What my mother’s depression taught me

The illustration shows two seated women. The younger one is wearing a pink salwar kurta and the older one is wearing a peach and blue saree. The woman in the salwar kurta is reading a book to the other woman, who appears to be indifferent. The woman in the salwar kurta is sitting against a yellow backdrop resembling a rose while the older one is sitting against a dark, cloudy night sky with stars.

It was only when my mother was diagnosed with depression that I realised that my own perception of mental illness was completely skewed.

When people think about disability, they often limit their thinking to the physical body. Many people fail to realise that mental illnesses are also disabling, and that they prevent people from performing everyday tasks with ease.

There was a time that I couldn’t understand why people with depression couldn’t handle their jobs well, or even get out of bed in the morning. This is in spite of the fact that I had already suffered from depression. But it was only when my mother was diagnosed with the illness early last year that I finally realised that my own perception of mental illness was completely skewed.

Even before my mother was diagnosed, there were plenty of signs that she was depressed – she wasn’t smiling as much, she began to walk in her sleep, she felt pessimistic, and her whole body ached without a visible cause. She started speaking about wanting to self-harm. Our family doctor asked me to take her to a psychiatrist, but being the stubborn person that I am, I decided instead to try and motivate her myself.

In the next two weeks, I tried to talk to her to see what was on her mind. My intention was to resolve her problems, which I was convinced were imaginary. She wouldn’t open up to me, probably because she knew I wouldn’t be able to have an unbiased opinion. I would read articles about happy things to her, and she’d nod briefly before dismissing the conversation.

She wouldn’t eat, nor would she take her medicine on time. Once, she sleepwalked all the way to the hospital, where she complained about her high blood pressure. When it was checked, it turned out to be normal. Thankfully, the doctor she went to was our family doctor, who dropped her home. He called me the next day and asked me once again, quite seriously, to take her to the psychiatrist.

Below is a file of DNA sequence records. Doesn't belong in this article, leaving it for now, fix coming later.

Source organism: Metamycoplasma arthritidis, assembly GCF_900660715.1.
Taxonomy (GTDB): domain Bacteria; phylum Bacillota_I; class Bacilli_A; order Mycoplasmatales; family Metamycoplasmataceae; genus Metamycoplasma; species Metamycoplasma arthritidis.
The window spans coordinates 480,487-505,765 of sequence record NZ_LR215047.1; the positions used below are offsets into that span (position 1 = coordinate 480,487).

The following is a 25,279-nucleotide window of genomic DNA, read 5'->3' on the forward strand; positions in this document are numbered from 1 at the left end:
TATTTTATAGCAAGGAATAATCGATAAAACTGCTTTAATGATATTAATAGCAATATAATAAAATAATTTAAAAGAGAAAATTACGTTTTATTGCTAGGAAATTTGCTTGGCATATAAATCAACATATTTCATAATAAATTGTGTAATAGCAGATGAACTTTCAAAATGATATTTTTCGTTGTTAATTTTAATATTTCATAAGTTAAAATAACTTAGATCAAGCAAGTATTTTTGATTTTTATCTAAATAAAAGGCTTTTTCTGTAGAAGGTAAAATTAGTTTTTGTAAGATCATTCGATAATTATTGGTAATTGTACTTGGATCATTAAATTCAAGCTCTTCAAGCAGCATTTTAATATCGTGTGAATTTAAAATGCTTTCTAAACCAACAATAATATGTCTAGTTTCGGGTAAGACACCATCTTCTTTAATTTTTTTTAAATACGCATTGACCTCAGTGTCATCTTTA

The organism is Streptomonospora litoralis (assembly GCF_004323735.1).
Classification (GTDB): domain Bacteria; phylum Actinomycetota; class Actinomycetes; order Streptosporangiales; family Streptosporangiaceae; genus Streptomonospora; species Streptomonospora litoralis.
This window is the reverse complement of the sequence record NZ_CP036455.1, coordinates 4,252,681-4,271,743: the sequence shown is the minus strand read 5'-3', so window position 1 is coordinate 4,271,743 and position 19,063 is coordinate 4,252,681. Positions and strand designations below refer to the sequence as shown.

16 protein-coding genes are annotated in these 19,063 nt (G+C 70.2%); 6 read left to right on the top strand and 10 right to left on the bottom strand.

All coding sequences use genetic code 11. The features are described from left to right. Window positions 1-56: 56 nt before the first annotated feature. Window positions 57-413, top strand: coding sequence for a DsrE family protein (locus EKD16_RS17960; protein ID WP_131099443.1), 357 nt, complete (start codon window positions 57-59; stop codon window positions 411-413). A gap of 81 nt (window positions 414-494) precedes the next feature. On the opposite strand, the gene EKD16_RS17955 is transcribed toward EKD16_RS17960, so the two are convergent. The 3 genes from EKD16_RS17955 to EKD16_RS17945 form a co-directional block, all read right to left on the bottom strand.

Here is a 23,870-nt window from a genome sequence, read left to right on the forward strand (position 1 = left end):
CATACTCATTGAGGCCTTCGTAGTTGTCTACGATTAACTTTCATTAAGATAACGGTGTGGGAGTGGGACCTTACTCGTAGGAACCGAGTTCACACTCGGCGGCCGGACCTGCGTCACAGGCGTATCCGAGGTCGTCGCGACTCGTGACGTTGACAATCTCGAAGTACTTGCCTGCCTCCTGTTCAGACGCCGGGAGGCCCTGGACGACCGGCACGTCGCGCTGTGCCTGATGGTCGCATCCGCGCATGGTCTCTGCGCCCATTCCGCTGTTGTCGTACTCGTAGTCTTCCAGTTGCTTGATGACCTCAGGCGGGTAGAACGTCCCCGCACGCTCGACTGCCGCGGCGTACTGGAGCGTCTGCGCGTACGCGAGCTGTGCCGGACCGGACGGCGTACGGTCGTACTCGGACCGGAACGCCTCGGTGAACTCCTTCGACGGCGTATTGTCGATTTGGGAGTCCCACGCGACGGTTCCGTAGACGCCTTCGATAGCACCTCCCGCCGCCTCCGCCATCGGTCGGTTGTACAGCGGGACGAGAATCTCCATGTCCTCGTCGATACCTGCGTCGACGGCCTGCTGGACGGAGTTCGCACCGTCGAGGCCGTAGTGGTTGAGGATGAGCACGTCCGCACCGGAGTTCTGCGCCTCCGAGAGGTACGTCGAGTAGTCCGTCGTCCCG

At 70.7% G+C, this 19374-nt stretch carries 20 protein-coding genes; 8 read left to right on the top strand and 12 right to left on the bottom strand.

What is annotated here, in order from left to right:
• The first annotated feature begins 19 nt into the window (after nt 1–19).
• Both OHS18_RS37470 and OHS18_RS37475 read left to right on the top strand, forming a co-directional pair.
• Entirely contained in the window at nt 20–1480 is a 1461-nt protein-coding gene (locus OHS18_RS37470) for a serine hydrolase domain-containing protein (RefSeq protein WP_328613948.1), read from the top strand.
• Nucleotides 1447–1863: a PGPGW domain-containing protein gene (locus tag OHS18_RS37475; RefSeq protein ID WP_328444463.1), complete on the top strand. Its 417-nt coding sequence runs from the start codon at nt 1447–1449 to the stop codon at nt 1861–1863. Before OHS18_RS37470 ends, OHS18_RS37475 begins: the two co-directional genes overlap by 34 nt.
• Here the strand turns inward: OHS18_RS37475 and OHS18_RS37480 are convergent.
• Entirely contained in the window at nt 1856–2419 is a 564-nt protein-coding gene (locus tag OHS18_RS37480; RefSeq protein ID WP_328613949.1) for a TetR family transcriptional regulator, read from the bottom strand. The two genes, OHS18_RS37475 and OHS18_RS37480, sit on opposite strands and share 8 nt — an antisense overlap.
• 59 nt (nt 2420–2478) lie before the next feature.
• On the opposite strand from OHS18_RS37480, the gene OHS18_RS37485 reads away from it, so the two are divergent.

I was shocked by my mother’s behaviour, and scared for her safety. What if she had walked into oncoming traffic? Pushing aside my own obstinacy, I took her to see a psychiatrist. I left her alone there with the doctor. After an hour, she came out of the doctor’s chamber with tear-stained cheeks and a prescription. I went back to see the doctor, who told me that she had depression, and that the antidepressants he had prescribed for her would help her cope with it.

Although I had my reservations about this medication, I didn’t express them. Instead, I decided to wait for a month to see if they helped her – and found that they did. My mother was herself again – she was laughing and smiling more, cooking for and feeding herself, and taking her medication on time.

The sleepwalking stopped, and she opened up to me and told me everything she had wanted to share, but had been unable to tell me. The worrying talk about self-harm stopped. Her physical pain subsided. Now, she is taking care of herself.

Because of this journey, I understood that depression presents differently in different people – and that no matter what anyone says, mental illnesses are disabilities, which should be treated with the utmost seriousness.

Featured image credit: Alia Sinha

This is part two of a two-part series of personal essays on depression by Virali Modi. Read part one here